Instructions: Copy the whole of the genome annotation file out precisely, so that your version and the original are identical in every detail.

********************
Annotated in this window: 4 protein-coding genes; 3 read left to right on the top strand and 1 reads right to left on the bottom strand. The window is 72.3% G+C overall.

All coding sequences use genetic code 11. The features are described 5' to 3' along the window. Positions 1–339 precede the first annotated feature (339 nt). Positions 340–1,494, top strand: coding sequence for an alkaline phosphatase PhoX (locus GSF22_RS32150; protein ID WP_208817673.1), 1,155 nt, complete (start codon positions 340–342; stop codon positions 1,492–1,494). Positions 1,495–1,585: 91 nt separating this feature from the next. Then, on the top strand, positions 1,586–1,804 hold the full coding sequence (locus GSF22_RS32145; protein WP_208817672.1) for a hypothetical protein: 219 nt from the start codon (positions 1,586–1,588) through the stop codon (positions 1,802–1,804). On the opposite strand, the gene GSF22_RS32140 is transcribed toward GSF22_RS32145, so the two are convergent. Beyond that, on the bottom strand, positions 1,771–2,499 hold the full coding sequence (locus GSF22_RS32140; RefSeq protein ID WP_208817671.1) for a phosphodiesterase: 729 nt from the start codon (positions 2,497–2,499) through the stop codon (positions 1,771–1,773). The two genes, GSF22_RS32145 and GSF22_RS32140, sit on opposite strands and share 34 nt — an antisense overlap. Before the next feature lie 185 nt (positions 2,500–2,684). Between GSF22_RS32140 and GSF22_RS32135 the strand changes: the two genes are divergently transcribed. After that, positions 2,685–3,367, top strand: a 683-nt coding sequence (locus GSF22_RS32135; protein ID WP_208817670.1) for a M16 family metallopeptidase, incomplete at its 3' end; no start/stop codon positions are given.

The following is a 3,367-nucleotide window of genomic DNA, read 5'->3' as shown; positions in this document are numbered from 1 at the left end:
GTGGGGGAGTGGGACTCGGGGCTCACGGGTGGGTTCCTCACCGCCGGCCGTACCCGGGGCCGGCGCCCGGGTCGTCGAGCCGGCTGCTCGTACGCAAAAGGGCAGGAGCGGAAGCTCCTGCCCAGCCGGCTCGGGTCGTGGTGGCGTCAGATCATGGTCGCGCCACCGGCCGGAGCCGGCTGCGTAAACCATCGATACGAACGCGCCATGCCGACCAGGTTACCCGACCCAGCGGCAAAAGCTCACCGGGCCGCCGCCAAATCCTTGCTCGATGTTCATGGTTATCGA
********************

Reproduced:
Annotated in this window: 4 protein-coding genes; 3 read left to right on the top strand and 1 reads right to left on the bottom strand. The window is 72.3% G+C overall.

All coding sequences use genetic code 11. The features are described 5' to 3' along the window. Positions 1–339 precede the first annotated feature (339 nt). Positions 340–1,494, top strand: coding sequence for an alkaline phosphatase PhoX (locus GSF22_RS32150; protein ID WP_208817673.1), 1,155 nt, complete (start codon positions 340–342; stop codon positions 1,492–1,494). Positions 1,495–1,585: 91 nt separating this feature from the next. Then, on the top strand, positions 1,586–1,804 hold the full coding sequence (locus GSF22_RS32145; protein WP_208817672.1) for a hypothetical protein: 219 nt from the start codon (positions 1,586–1,588) through the stop codon (positions 1,802–1,804). On the opposite strand, the gene GSF22_RS32140 is transcribed toward GSF22_RS32145, so the two are convergent. Beyond that, on the bottom strand, positions 1,771–2,499 hold the full coding sequence (locus GSF22_RS32140; RefSeq protein ID WP_208817671.1) for a phosphodiesterase: 729 nt from the start codon (positions 2,497–2,499) through the stop codon (positions 1,771–1,773). The two genes, GSF22_RS32145 and GSF22_RS32140, sit on opposite strands and share 34 nt — an antisense overlap. Before the next feature lie 185 nt (positions 2,500–2,684). Between GSF22_RS32140 and GSF22_RS32135 the strand changes: the two genes are divergently transcribed. After that, positions 2,685–3,367, top strand: a 683-nt coding sequence (locus GSF22_RS32135; protein ID WP_208817670.1) for a M16 family metallopeptidase, incomplete at its 3' end; no start/stop codon positions are given.

The following is a 3,367-nucleotide window of genomic DNA, read 5'->3' as shown; positions in this document are numbered from 1 at the left end:
GTGGGGGAGTGGGACTCGGGGCTCACGGGTGGGTTCCTCACCGCCGGCCGTACCCGGGGCCGGCGCCCGGGTCGTCGAGCCGGCTGCTCGTACGCAAAAGGGCAGGAGCGGAAGCTCCTGCCCAGCCGGCTCGGGTCGTGGTGGCGTCAGATCATGGTCGCGCCACCGGCCGGAGCCGGCTGCGTAAACCATCGATACGAACGCGCCATGCCGACCAGGTTACCCGACCCAGCGGCAAAAGCTCACCGGGCCGCCGCCAAATCCTTGCTCGATGTTCATGGTTATCGA